In the wake of the largest financial sector downturn in decades, venture capitalists have been frugal about funding most cash-hungry startups.
One sector that’s bucked the trend in recent months, however, is online education.
To date this year, venture firms nationwide have invested in more than two dozen startups that are developing technologies and services for delivering academic courses and job training over the Internet.
Just last week,
“This is undoubtedly the worst period in venture financing since the creation of the asset class, but I think education is one of the holdouts,” says Paul Freedman, an education serial entrepreneur and the founder and CEO of Altius.
In some ways, the sluggish economy is helping to give the education a market a boost, he says, since “one of the things people do when they can’t get a job is go back to school.”
With an estimated two-year cost of about $18,000, or $300 per credit, the program is more expensive than a typical community college. However, Freedman says the upside is that the program boasts extensive tutoring and mentoring services, as well as lower faculty-student ratio and higher retention rate (about 80% term-over-term) than most community colleges.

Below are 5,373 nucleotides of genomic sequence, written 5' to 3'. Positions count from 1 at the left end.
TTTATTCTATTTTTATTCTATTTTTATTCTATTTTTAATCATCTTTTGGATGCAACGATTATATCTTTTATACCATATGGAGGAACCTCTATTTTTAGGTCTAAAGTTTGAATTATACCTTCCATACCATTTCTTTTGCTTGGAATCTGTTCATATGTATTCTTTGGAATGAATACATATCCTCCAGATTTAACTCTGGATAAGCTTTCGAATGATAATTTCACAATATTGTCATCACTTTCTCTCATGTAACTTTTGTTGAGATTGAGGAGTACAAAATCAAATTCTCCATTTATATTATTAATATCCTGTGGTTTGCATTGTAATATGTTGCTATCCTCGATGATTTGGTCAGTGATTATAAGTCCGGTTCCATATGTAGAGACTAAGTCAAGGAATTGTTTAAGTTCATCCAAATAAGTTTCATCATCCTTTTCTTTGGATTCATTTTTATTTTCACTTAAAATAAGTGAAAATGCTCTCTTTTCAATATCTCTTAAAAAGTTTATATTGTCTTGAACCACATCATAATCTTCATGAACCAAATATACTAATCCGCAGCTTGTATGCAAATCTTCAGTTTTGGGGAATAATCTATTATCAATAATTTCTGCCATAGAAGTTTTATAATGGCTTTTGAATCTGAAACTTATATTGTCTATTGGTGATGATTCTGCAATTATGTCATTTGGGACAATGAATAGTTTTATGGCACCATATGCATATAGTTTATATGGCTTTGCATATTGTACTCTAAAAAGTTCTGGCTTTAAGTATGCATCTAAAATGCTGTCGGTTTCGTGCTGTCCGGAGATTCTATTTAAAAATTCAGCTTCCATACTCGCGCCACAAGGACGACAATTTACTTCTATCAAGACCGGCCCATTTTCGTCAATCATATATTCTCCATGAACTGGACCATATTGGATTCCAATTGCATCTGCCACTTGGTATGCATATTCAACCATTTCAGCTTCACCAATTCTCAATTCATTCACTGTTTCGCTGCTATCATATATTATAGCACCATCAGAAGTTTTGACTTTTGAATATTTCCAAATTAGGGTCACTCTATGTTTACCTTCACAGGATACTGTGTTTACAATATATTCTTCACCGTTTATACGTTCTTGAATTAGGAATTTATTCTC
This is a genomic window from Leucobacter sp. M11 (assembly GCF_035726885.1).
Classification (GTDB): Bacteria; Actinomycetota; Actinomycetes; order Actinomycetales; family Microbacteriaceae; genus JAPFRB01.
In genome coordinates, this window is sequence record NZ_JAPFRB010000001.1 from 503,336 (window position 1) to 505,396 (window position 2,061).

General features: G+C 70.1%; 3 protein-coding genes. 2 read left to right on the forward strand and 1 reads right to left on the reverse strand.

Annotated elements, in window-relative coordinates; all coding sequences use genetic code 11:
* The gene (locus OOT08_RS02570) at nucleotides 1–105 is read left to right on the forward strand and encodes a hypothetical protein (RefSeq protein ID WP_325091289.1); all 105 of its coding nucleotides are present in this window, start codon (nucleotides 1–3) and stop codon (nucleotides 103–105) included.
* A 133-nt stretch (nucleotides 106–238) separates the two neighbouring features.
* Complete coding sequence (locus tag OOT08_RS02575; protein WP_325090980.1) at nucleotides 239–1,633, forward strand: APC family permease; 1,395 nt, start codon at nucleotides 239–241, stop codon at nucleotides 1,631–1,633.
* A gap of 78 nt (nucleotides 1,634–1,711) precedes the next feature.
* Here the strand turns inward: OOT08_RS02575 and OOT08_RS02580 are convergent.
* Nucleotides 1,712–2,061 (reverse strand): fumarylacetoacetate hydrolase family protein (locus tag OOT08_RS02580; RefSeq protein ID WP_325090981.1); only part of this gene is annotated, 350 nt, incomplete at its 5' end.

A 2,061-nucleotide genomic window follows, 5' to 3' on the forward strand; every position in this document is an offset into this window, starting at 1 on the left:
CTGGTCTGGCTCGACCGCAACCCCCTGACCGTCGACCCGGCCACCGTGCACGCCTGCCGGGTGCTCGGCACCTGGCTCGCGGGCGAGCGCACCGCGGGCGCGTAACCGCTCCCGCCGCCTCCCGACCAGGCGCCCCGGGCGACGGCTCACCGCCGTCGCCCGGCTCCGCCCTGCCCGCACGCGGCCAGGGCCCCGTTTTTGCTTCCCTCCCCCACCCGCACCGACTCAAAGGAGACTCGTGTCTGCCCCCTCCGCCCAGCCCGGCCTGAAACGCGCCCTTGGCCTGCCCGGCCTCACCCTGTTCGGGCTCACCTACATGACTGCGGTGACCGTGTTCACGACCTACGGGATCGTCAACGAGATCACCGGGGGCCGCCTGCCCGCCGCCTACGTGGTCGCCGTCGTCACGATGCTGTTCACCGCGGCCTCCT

In addition, students who complete the program with a required minimum GPA, are guaranteed entrance to more than 20 four-year colleges. Currently, Altius is working with about 300 students through its initial effort, called Ivy Bridge College, a joint venture with Tiffin University in Northern Ohio.
The ability to easily move from a two-year degree to a four-year program at accredited universities was one of the factors for investment cited by Amy Errett, a partner at Seattle-based Maveron, a consumer-focused venture fund.
“Many would say your traditional two-year degree has had questionable value if it isn’t parlayed into a four-year degree,” says Errett, who has overseen her firm’s multiple investments in education-related startups. In addition to Altius, Maveron has backed Livemocha, a provider of Internet-based interactive language instruction, and Capella Education, an online university that went public in 2006.
Looking ahead, Errett says she expects the online education space will continue to be a hotbed of entrepreneurial and venture activity, particularly in the post-secondary space.
Other trends she expects will be gaining steam include use of games as teaching tools and increasing globalization of the online education market. —Joanna Glasner